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In 1923, the city opened two new high schools, Central High School on Elizabeth Ave. for white students and Second Ward High School on Alexander St. for black students.
Second Ward was the first public high school for blacks in Charlotte-Mecklenburg. Before the school was built, blacks had to move to other cities to get a high school diploma or attend Johnson C. Smith University.
Ellindor Belton’s 1925 diploma from Charlotte Colored High School. Second Ward was known as Charlotte Colored High School during its first few years.
High school production in the Second Ward High School auditorium. Pictured here from left to right are: Robert Ballard, Charles Turner, Virginia Gullier, Willie Flemming, Edward Cornelius, Fausing Ellis, Justine Turt, Louis Alexander, James Perkins, Margaret Newald, and Roger McGill.
Image #3 - 1938 Athletic letter certificate
Image #4 - 1939 Class Memories
A Second Ward High School basketball team from the 1940s.
Cheerleaders in the 1940s. First row: Corine Funderburke, Eloise Smith, Sadie Broomfield, and Klara Davis. Second row: John Richberg, Lorene Pitts, Billie Tolbert, Willie Alexander, and James Payne.
Second Ward High Stage Band on the front steps of the school.
Second Ward had intramural sports teams for both men and women.
Left to right: Dora Ramsey, Carolla Carr, and Nancy Pethel.
Coach Diamond and 1944 team.
From left to right, front row: Robert Lee, Samuel Clinton, Herbert Thompson, Edward Roper, Venton Caldwell, James Johnson, Archiblad Moseley.
Second row: William Gilliard, trainer; B Haynes, Noman Shropshire, James Wright, Horace Maxwell, Earl Johnson, Harvey Thompson, and Coach Kenneth Diamond.
The Second Ward Tigers had a winning season. The team played other all-black schools from across the state.
Student Council 1947-48
Zelma Caldwell (in the middle of the last row) was the student council advisor.
The first Miss Queen City Classic, Vermelle Diamond, with principals Jefferson Grigsby of Second Ward and Clinton Blake of West Charlotte.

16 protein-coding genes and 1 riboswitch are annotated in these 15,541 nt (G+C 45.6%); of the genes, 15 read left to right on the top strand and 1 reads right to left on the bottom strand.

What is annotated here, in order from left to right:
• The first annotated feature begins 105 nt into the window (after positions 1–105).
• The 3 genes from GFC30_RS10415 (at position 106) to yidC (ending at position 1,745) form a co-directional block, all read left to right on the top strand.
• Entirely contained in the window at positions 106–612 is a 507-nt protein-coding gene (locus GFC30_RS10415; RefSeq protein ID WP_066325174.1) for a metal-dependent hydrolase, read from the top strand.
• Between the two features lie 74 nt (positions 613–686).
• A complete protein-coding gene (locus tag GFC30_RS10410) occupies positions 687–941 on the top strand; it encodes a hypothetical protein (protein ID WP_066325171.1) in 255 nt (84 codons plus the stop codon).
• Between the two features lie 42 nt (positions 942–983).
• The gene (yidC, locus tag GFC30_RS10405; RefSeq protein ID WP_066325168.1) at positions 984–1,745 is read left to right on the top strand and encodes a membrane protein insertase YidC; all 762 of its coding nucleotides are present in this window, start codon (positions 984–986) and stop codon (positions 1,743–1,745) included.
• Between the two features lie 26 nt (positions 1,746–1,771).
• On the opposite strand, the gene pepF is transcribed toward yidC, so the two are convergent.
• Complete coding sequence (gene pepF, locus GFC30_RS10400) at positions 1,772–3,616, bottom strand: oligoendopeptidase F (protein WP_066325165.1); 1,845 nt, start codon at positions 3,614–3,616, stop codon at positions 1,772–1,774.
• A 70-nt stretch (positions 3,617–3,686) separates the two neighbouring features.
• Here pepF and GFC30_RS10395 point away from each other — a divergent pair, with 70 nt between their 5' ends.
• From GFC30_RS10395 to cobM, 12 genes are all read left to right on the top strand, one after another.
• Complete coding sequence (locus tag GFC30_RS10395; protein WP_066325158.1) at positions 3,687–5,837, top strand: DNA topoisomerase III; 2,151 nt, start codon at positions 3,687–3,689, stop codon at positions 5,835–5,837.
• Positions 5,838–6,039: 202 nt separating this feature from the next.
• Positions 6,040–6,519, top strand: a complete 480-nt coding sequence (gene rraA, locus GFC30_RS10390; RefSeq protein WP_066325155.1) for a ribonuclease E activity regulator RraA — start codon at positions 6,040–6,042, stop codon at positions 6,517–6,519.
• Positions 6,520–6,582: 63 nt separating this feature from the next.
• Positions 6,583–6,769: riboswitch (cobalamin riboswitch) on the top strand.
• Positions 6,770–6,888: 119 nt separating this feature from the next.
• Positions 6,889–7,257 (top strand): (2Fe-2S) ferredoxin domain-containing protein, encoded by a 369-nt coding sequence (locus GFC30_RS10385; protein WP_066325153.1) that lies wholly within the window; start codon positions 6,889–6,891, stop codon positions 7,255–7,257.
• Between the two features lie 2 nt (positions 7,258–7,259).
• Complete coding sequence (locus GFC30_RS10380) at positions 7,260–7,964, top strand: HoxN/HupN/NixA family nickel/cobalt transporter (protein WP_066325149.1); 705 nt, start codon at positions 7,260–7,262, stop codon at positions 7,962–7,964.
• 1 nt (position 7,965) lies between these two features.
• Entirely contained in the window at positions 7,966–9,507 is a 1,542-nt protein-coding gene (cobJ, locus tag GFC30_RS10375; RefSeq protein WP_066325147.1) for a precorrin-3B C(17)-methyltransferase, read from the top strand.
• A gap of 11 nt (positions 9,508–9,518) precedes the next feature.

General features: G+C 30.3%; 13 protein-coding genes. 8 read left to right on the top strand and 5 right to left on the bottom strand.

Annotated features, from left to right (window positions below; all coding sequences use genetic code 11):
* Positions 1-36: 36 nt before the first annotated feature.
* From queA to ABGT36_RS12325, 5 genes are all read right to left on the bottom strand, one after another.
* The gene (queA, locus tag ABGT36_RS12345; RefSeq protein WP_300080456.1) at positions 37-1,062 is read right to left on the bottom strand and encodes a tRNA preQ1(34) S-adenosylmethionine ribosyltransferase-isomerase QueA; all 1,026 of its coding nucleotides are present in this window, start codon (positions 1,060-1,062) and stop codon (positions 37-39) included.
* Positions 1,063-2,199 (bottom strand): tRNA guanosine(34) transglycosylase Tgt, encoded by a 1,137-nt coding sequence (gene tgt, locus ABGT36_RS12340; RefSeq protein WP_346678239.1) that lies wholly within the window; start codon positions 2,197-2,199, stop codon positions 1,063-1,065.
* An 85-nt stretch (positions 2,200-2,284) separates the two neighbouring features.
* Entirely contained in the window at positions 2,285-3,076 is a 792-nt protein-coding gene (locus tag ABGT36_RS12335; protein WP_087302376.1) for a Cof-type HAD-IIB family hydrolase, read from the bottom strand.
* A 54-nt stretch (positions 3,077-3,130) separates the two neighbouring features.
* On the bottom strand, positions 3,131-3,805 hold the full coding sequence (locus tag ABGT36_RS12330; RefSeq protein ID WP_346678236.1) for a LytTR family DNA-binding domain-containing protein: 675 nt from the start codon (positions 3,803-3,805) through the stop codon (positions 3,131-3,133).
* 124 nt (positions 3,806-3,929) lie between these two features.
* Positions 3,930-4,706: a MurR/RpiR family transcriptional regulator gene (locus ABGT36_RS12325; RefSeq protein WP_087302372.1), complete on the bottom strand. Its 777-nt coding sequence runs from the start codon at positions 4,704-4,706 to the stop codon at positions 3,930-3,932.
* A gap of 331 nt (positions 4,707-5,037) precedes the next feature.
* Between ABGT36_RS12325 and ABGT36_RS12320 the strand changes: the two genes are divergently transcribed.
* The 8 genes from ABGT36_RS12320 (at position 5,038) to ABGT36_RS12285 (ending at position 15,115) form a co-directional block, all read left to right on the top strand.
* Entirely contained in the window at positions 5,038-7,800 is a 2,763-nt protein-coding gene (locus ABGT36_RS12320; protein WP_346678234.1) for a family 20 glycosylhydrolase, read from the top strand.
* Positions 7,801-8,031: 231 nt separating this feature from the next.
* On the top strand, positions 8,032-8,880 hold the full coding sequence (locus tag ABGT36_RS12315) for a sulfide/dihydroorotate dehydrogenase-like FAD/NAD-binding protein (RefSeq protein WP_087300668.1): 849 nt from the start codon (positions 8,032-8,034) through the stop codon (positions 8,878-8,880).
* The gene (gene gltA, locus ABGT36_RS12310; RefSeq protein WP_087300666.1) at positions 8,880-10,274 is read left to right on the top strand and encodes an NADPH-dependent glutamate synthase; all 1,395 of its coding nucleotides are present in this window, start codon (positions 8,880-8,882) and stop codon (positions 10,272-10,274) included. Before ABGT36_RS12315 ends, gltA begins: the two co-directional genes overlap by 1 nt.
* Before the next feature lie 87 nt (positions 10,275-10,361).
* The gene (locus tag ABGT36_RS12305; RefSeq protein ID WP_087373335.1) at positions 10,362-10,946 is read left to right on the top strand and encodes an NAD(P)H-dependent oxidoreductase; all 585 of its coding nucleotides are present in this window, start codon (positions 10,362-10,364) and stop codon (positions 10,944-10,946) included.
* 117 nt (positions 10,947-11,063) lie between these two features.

The Queen City Classic began in 1947. The Classic pitted long-standing football rivals the West Charlotte Lions and the Second Ward Tigers against each other.
The annual event boasted its own parade, and in 1948 the first Miss Queen City Classic was crowned.
In 1949, Charlotte College opened a branch at Second Ward High. Carver College, as it was known, offered night classes for black veterans of World War II.
Homecoming in the late 1950s.
Left to right: Willie Oliphant, Jessie Roseboro, Vic O. Grant, Homecoming Queen Johnsie Yongue, and Thomas Byrd.
Second Ward teacher, Dorothy Flagg, planned a display of dolls from around the world to pique students interest in other cultures. Pictured here at the school’s library are Mrs. Flagg (center) with students and school counselor Rosena Gaines.
“We didn’t have much of material value then, but we tried to pass along our values – to work hard, be respectful, and to get a good education.” – Dorothy Flagg
Second Ward High School seniors take a Senior Day Trip to what was then A&T College in Greensboro.
The crowd cheers at the 1976 Queens City Classic game at Memorial Stadium.
Student assembly in 1969, one year after Martin Luther King, Jr., was assassinated.
Scenes from the 1969 school year – the last year for Second Ward High School.
Image #21 - 1970s Demolition of Second Ward High